Warden v. Hayden

387 U.S. 294, 87 S.Ct. 1642, 18 L.Ed.2d 782 (1967)

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Warden v. Hayden

United States Supreme Court
387 U.S. 294, 87 S.Ct. 1642, 18 L.Ed.2d 782 (1967)

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Facts

Police received a call that an armed man had just stolen money from a taxi company. Taxi drivers gave a description of the armed man, including the clothing he was wearing, and informed the police that the man had just entered a private residence. Police officers arrived at the home in less than five minutes. A woman let the officers inside to search the house. An officer found Bennie Hayden (defendant) upstairs, pretending to sleep. Around the same time, another officer found two firearms in a toilet tank in the house, and officers found ammunition matching the firearms in Hayden’s bedroom. Meanwhile, downstairs, other officers continued to search for any other men in the house. One officer opened a washing machine, found clothing that matched the description of the robber’s clothing, and seized the clothing. Once the officers confirmed there were no other men in the house, they arrested Hayden. The firearms, ammunition, and clothing were admitted as evidence during Hayden’s trial. Hayden was convicted, and his state-court appeals were unsuccessful. Hayen filed a habeas corpus petition in federal court, arguing that the warrantless search of his home and the warrantless seizure of the clothing violated his Fourth Amendment rights. The district court denied the petition. The United States Court of Appeals for the Fourth Circuit affirmed that the search was lawful but ruled that the clothing evidence was inadmissible under the mere-evidence rule. The United States Supreme Court granted certiorari.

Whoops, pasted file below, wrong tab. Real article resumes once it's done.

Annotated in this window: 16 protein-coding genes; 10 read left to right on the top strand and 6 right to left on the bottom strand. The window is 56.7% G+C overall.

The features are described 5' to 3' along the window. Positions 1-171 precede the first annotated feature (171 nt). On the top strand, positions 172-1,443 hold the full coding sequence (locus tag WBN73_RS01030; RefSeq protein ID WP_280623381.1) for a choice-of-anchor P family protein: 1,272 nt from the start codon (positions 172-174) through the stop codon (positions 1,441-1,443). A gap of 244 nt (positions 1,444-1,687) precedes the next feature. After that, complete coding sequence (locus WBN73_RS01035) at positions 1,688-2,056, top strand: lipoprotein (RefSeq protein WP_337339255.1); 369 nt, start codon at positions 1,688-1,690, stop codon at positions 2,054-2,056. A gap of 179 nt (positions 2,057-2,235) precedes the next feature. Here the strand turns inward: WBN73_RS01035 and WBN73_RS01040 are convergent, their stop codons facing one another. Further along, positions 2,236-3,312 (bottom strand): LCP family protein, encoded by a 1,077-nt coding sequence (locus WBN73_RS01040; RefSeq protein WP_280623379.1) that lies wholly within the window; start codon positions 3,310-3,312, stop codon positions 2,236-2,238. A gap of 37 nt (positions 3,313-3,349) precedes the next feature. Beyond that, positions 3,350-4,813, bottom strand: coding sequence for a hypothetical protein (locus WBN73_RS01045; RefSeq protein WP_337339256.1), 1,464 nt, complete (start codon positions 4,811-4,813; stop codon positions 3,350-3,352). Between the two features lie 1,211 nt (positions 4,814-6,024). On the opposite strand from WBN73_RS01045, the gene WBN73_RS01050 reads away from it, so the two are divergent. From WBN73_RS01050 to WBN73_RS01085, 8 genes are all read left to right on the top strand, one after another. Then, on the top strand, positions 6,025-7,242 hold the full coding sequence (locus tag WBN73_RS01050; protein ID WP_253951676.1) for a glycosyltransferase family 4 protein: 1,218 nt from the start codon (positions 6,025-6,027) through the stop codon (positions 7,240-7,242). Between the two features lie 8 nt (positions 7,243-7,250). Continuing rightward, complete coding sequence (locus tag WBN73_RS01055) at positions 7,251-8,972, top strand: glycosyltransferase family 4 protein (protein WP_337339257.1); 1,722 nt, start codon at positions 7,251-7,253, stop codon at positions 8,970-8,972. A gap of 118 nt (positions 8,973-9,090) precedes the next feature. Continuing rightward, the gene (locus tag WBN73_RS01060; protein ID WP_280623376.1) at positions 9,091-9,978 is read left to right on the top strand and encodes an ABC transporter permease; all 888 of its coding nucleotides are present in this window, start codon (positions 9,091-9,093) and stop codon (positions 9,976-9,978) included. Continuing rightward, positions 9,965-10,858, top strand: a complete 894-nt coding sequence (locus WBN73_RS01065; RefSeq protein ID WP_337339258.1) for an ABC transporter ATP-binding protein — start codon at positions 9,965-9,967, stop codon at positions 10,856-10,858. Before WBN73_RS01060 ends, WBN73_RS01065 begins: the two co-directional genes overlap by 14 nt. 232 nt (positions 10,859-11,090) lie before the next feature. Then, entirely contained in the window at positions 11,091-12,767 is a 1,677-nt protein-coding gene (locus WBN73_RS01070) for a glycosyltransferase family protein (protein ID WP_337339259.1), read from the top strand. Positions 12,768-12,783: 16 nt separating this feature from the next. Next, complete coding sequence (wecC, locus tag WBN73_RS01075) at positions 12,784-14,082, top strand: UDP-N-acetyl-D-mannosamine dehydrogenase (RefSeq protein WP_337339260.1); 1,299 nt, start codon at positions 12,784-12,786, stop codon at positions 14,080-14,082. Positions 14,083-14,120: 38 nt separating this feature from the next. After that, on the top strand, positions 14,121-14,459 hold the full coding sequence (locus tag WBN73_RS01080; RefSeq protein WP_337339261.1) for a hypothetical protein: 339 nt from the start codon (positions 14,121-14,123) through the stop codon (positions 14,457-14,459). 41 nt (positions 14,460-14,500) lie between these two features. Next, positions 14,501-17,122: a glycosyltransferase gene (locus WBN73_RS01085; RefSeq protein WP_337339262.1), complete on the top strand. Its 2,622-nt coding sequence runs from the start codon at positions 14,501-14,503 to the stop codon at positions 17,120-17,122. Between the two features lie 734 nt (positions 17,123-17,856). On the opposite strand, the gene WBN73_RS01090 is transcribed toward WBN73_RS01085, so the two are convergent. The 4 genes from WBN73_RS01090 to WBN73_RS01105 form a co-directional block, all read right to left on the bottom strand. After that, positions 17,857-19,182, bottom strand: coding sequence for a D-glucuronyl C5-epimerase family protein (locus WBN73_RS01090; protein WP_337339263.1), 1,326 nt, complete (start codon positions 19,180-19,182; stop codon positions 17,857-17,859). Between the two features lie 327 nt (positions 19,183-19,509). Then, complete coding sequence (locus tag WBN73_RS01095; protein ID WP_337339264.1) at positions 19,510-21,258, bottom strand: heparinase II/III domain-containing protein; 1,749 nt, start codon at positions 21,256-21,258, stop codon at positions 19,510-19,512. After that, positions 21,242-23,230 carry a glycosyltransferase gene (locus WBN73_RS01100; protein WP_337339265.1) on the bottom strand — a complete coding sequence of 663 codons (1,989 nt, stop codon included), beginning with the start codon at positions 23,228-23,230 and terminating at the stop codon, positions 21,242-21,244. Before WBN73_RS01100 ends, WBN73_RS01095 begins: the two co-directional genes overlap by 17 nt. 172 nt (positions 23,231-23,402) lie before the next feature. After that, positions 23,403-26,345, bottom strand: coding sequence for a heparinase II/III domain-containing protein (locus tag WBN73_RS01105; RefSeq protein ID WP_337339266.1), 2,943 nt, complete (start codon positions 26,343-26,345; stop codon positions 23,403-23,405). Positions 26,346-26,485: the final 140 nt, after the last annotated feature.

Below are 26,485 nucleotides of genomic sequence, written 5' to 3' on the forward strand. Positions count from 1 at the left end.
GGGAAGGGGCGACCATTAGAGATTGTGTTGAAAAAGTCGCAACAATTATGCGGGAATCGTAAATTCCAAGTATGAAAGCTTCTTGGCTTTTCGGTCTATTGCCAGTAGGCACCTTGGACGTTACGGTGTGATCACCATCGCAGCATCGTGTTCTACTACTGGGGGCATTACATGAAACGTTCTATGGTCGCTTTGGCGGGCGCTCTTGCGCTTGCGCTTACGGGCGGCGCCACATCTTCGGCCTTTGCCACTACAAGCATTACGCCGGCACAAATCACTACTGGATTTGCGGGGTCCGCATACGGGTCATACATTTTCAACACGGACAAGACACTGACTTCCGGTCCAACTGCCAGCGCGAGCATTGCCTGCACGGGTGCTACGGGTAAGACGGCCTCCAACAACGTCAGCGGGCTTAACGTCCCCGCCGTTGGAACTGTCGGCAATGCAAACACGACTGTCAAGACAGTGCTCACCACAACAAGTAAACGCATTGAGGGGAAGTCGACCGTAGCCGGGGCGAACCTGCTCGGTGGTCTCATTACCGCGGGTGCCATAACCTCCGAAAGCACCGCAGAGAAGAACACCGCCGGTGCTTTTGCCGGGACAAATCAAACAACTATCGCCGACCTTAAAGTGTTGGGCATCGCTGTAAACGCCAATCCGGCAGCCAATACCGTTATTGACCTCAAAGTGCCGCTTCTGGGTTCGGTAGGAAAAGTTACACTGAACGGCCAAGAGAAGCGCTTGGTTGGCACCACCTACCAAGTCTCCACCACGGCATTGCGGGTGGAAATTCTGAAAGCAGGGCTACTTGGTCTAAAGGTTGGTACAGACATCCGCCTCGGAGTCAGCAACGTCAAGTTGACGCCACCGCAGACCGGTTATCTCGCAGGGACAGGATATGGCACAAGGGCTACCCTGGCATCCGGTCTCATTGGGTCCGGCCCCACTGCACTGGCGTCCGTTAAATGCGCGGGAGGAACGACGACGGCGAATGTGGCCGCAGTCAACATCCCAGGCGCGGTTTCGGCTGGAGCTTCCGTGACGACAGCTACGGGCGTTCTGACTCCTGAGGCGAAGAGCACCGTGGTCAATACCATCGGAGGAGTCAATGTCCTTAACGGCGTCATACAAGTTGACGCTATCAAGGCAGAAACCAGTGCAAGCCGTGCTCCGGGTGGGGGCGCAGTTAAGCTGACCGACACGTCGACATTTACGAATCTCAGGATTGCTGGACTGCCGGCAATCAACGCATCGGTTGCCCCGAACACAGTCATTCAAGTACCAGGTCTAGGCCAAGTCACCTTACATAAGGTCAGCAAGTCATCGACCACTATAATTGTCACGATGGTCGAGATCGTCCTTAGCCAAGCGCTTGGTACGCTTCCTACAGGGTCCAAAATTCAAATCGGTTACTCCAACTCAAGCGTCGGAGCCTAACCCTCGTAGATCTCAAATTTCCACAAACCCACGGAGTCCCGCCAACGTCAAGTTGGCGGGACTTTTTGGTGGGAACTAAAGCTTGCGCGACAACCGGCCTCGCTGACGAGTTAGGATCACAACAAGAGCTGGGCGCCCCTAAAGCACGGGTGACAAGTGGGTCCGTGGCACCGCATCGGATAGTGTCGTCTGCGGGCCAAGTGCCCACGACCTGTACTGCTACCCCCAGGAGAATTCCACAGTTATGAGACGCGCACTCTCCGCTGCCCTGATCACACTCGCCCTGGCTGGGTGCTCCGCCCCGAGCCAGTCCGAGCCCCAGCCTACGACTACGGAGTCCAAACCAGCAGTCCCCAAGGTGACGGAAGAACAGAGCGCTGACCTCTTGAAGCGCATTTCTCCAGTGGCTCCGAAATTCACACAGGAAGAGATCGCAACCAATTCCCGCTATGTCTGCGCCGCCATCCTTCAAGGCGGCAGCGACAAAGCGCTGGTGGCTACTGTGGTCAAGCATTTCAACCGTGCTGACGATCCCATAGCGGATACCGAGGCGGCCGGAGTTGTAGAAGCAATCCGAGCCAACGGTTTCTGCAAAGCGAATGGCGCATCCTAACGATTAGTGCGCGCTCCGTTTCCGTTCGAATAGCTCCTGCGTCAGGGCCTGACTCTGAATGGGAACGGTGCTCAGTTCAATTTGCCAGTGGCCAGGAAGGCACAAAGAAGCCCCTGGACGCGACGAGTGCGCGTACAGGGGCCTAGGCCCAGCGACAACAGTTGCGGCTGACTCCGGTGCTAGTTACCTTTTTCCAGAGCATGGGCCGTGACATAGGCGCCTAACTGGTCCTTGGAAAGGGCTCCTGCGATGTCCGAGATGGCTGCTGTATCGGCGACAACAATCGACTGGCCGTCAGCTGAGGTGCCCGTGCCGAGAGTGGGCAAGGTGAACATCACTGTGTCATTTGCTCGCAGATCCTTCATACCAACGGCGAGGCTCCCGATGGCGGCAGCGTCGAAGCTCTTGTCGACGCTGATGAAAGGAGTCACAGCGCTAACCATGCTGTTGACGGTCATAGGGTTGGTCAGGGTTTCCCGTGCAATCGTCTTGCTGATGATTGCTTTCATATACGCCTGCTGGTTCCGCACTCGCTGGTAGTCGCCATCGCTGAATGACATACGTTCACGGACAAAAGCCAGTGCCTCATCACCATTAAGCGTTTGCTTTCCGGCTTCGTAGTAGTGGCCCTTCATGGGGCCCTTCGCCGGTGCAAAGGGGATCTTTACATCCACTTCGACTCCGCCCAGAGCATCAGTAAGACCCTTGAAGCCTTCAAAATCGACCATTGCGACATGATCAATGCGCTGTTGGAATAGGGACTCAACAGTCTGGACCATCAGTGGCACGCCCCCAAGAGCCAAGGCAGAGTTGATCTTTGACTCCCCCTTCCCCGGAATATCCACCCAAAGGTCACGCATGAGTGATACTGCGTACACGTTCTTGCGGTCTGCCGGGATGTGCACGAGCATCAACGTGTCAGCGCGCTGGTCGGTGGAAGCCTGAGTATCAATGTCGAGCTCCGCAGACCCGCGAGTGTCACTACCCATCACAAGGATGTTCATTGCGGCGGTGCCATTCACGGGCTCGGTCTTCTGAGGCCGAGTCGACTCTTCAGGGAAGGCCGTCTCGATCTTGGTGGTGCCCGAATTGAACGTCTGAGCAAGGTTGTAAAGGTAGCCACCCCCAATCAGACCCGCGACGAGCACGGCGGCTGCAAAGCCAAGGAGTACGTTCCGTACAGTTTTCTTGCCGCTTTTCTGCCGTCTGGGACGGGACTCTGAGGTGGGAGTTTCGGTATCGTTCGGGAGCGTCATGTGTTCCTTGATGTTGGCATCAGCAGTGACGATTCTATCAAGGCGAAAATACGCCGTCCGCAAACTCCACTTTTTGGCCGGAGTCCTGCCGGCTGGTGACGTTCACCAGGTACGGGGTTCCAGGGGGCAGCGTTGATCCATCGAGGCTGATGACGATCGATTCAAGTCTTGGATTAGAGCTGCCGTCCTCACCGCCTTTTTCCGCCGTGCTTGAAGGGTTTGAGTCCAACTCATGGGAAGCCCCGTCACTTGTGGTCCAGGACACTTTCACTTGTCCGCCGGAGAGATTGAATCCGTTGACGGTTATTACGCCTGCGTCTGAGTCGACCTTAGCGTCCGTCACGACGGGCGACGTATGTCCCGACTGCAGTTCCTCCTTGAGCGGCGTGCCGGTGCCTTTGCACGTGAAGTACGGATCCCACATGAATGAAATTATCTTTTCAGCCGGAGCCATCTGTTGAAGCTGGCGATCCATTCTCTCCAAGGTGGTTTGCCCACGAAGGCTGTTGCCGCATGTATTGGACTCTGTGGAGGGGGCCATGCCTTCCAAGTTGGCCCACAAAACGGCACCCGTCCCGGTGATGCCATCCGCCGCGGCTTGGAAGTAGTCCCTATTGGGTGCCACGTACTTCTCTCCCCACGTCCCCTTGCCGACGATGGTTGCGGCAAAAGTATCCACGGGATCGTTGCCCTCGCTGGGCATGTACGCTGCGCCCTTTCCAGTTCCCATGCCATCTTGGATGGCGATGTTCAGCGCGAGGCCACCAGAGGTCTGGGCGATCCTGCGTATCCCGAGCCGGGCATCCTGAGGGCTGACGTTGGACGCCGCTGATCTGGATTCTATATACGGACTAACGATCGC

Rule of Law

Issue

Holding and Reasoning (Brennan, J.)

Concurrence (Fortas, J.)

Dissent (Douglas, J.)

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